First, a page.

[WATCH] Silvio Schembri defends coronavirus budget amid mounting criticism

On TVM’s Xtra, Economy Minister Silvio Schembri says it is important for the burden to be shared by all • Opposition MP Claudio Grech says government is resigned to fact that people will lose their jobs

Economy Minister Silvio Schembri (left) has defended the government measures despite mounting criticism that they are not enough
Economy Minister Silvio Schembri (left) has defended the government measures despite mounting criticism that they are not enough

Silvio Schembri has defended the package offered by government to mitigate the economic impact of the coronavirus, insisting no one knows how long the crisis will last.

The Economy Minister said on TVM’s Xtra that the government had to ensure it will still be in a position to help businesses further down the line.

“If we get all we have and spend it all in three months, only for this crisis to last six months, what would we do then, tell the people that we can’t help them anymore?”, the minister said.

He was forced to defend government's emergency budget amid rising criticism that it is not enough to prevent businesses from going under and laying off workers.

Schembri said that unlike many other European countries, who are putting forward aid packages that correspond to 1% or less of their GDP, Malta’s coronavirus budget corresponds to 1.5% of the country’s GDP.

The Economy Minister said that with this budget the government is prioritising the safeguarding of employment, and the protection of the most vulnerable members of society.

“These measures ensure that those families who have little more than a minimum wage, and are possibly already suffering, will not need to suffer even more,” he said.

Schembri said that the government had to find a balance, which is why the incentives were calculated on the basis of a monthly salary of €800, noting that the government cannot afford to cover wages of those earning €40,000 or €50,000 a year.

Responding to critical comments from Chamber of Commerce President David Xuereb, who insisted that the government should cover 50% of employee wages, Schembri said the government needs to look out for everyone’s interests.

The government has to look out for businesses, people, and the country as a whole, and as such, would not accept the Chamber’s proposal, which also includes the caveat that employees accept a reduction of 25% in wages.

“When the country was doing well, everyone was benefiting… by the same principle, we need to ensure that, now that we are going through difficult times, everyone shares the burden,” he said.

The Economy Minister said that while the government understands the difficult position which businesses find themselves in, there must also be respect shown towards workers. 

“There needs to be a chain between workers, businessmen, and the government,” he added.

He concluded by noting that these measures are not set in stone and subject to change should the need arise, stating that there will eventually be further measures put forward to lessen the burden on businesses, but that this is a process that will take time.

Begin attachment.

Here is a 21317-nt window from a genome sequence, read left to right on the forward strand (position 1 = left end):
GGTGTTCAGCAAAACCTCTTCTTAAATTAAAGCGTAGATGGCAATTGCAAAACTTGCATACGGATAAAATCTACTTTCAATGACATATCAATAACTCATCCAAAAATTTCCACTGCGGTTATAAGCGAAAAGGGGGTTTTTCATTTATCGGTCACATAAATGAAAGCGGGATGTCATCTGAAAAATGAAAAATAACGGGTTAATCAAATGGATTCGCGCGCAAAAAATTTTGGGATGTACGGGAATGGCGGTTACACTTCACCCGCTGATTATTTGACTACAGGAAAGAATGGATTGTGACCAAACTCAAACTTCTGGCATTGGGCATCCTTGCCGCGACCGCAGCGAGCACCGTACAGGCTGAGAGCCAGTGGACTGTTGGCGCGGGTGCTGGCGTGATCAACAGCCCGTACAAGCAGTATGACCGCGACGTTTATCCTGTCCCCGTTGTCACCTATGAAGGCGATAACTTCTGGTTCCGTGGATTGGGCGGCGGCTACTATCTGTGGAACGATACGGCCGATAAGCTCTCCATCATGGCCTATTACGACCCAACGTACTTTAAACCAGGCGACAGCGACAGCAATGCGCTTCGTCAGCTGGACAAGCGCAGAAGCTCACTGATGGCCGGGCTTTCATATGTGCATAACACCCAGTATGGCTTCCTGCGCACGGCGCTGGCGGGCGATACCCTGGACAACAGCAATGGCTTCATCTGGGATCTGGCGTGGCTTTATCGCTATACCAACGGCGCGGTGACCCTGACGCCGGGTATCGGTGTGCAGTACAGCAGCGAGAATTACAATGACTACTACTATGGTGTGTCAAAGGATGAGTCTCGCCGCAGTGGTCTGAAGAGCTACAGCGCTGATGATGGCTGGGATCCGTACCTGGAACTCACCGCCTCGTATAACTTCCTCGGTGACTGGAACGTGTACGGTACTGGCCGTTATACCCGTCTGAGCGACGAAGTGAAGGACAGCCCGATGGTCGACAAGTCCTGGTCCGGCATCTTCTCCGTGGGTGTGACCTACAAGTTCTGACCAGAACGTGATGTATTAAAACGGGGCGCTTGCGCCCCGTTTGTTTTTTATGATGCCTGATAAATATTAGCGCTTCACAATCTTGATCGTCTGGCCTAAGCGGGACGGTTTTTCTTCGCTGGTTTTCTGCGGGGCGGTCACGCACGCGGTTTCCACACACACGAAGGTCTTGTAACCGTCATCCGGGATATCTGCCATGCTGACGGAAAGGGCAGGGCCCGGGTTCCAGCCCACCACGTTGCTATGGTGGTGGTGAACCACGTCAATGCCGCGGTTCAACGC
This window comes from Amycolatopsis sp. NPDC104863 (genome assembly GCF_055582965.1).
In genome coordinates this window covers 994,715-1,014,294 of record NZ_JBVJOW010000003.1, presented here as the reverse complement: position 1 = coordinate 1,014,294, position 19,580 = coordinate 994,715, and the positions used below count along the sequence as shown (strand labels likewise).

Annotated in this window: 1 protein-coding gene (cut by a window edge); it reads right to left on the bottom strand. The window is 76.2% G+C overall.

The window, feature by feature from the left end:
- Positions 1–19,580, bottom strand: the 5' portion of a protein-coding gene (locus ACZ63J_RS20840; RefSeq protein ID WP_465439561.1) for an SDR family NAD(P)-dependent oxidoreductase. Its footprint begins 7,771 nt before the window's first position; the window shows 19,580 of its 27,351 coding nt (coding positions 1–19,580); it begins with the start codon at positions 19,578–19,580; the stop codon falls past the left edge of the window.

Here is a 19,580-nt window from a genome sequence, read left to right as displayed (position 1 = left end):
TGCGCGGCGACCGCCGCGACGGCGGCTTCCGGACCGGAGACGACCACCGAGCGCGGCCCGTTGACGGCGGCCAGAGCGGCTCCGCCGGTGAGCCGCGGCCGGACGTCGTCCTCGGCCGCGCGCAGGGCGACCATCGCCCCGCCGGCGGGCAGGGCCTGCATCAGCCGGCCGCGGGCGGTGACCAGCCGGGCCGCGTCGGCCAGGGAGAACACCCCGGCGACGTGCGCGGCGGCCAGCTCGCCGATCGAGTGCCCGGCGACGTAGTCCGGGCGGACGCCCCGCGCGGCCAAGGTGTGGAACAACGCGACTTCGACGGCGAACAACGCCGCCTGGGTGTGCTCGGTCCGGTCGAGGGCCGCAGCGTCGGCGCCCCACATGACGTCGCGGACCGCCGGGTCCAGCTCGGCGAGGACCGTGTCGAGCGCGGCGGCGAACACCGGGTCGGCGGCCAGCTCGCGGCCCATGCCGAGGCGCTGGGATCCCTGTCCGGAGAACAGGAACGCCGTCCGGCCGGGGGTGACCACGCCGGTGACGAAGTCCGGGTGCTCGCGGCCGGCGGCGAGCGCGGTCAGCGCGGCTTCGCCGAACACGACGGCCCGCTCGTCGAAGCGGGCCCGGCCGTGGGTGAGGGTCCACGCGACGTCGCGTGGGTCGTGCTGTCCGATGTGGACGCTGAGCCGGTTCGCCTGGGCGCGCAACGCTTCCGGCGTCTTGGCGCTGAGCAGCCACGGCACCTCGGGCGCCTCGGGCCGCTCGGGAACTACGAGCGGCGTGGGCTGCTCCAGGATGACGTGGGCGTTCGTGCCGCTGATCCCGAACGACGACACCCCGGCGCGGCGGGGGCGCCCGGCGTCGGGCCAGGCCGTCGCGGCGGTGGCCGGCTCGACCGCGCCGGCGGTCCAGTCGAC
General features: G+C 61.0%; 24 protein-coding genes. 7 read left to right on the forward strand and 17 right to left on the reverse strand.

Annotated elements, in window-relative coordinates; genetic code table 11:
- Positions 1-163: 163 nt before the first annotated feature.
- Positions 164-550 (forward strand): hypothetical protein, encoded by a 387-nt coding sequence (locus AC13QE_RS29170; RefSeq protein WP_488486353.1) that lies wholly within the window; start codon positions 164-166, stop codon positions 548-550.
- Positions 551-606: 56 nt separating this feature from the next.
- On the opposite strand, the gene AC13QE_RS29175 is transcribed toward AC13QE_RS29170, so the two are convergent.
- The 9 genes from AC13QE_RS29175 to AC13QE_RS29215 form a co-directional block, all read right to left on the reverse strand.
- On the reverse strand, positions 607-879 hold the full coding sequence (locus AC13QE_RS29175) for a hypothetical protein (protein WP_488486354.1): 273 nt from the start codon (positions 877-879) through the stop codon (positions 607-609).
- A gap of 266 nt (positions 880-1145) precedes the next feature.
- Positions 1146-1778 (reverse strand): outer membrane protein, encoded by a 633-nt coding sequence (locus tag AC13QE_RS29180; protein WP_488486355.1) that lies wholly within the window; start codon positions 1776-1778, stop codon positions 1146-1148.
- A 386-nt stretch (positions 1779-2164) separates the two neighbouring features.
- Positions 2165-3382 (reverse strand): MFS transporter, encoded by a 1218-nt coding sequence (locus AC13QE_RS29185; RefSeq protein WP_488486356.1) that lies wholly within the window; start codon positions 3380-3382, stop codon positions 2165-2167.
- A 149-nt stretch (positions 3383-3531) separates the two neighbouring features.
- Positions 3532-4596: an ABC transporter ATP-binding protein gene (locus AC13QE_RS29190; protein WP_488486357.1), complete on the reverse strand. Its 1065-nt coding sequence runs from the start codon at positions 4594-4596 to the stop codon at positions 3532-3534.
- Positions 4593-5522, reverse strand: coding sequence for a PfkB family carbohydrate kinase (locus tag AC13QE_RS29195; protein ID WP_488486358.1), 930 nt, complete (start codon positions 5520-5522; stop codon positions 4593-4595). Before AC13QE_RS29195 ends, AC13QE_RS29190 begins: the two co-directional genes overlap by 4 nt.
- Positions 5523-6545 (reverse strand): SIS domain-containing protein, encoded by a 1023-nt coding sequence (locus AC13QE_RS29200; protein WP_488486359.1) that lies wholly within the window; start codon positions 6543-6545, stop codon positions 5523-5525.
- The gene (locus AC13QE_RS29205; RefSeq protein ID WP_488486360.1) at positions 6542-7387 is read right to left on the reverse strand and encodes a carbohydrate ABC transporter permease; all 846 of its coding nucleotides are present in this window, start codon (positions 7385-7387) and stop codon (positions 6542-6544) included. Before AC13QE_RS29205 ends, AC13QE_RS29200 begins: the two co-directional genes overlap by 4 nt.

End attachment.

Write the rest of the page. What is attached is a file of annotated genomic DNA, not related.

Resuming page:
“The situation is constantly changing and we will adjust accordingly,” Schembri said.

Government’s measures will lead to mass redundancies

Opposition MP Claudio Grech (left) says government's rescue package falls short of what the country needs
Opposition MP Claudio Grech (left) says government's rescue package falls short of what the country needs

Nationalist MP Claudio Grech said that instead of a message of hope, the Maltese people were presented with a Prime Minister who is resigned to the fact that many people will lose their jobs. 

“The narrative they put forward is one which already shows that this is a government that is taking action too late in the day, and putting forward a programme of measures that will lead to one thing only – mass redundancies,” Grech said, adding that this is something which is already being proclaimed by the relevant unions.

MHRA President Tony Zahra, and Chamber of SMEs President Paul Abela said as much in recorded comments.

Zahra insisted that the government has yet not understood the gravity of the situation, and Abela warned that many jobs are going to be lost unless this budget is revised. 

Grech lambasted the government’s measures, claiming that, while the average national monthly wage is of €2,000, the maximum amount that the government is offering is €320.

“How can you incentivise an employer to keep his employees with such an amount?” he asked.

The Nationalist MP argued that the government should have immediately announced that it would be covering all the costs incurred from quarantine leave, as well as 50% of employee’s wages.

Such measures should not be seen as “gifts”, Grech insisted, noting that the unions’ appeals to the government are merely a reflection of a reality where “work has dried up”.

“Employers don’t want any gifts,” Grech said. “What we are calling for is 50% of wages capped off at a figure which is agreed upon by all the relevant bodies, and not decided by the government on its own.”

Grech added that no businessman is expecting “hand-outs” from the government. “What they are expecting is a government that understands them, understands the circumstances, and is ready to put this country’s wealth – which was not created by the government, but by business and workers – to good use.”

The Nationalist MP concluded by appealing to the government to enter into discussion with the Opposition, and all the relevant bodies to find a solution so that, once this crisis is over, employees will still have their jobs, and the country will have the energy and ability to rebound and rebuild.

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